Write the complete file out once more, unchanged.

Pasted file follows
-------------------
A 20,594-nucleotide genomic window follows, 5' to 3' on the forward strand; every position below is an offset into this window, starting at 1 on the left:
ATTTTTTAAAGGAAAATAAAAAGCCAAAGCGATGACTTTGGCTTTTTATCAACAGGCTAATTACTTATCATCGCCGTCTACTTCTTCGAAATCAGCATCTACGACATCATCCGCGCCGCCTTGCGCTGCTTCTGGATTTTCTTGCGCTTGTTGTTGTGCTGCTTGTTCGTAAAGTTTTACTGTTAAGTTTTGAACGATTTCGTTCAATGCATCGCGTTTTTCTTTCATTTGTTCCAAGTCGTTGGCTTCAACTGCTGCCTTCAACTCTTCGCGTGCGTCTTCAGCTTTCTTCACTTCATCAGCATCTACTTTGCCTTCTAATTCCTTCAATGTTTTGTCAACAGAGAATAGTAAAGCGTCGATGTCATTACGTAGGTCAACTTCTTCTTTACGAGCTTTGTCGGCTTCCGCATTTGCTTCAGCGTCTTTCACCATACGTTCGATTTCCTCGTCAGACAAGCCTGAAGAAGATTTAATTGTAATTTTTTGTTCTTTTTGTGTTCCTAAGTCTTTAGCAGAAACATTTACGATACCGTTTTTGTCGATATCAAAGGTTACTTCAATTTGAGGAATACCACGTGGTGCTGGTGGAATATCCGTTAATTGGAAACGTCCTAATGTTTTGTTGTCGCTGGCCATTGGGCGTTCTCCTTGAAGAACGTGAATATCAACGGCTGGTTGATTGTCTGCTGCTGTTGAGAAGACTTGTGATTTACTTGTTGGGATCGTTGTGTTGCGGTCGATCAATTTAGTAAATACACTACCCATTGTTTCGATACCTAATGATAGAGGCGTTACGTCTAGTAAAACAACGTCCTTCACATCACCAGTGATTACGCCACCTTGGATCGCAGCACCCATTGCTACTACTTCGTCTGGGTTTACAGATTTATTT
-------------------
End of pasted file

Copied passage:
A 20,594-nucleotide genomic window follows, 5' to 3' on the forward strand; every position below is an offset into this window, starting at 1 on the left:
ATTTTTTAAAGGAAAATAAAAAGCCAAAGCGATGACTTTGGCTTTTTATCAACAGGCTAATTACTTATCATCGCCGTCTACTTCTTCGAAATCAGCATCTACGACATCATCCGCGCCGCCTTGCGCTGCTTCTGGATTTTCTTGCGCTTGTTGTTGTGCTGCTTGTTCGTAAAGTTTTACTGTTAAGTTTTGAACGATTTCGTTCAATGCATCGCGTTTTTCTTTCATTTGTTCCAAGTCGTTGGCTTCAACTGCTGCCTTCAACTCTTCGCGTGCGTCTTCAGCTTTCTTCACTTCATCAGCATCTACTTTGCCTTCTAATTCCTTCAATGTTTTGTCAACAGAGAATAGTAAAGCGTCGATGTCATTACGTAGGTCAACTTCTTCTTTACGAGCTTTGTCGGCTTCCGCATTTGCTTCAGCGTCTTTCACCATACGTTCGATTTCCTCGTCAGACAAGCCTGAAGAAGATTTAATTGTAATTTTTTGTTCTTTTTGTGTTCCTAAGTCTTTAGCAGAAACATTTACGATACCGTTTTTGTCGATATCAAAGGTTACTTCAATTTGAGGAATACCACGTGGTGCTGGTGGAATATCCGTTAATTGGAAACGTCCTAATGTTTTGTTGTCGCTGGCCATTGGGCGTTCTCCTTGAAGAACGTGAATATCAACGGCTGGTTGATTGTCTGCTGCTGTTGAGAAGACTTGTGATTTACTTGTTGGGATCGTTGTGTTGCGGTCGATCAATTTAGTAAATACACTACCCATTGTTTCGATACCTAATGATAGAGGCGTTACGTCTAGTAAAACAACGTCCTTCACATCACCAGTGATTACGCCACCTTGGATCGCAGCACCCATTGCTACTACTTCGTCTGGGTTTACAGATTTATTT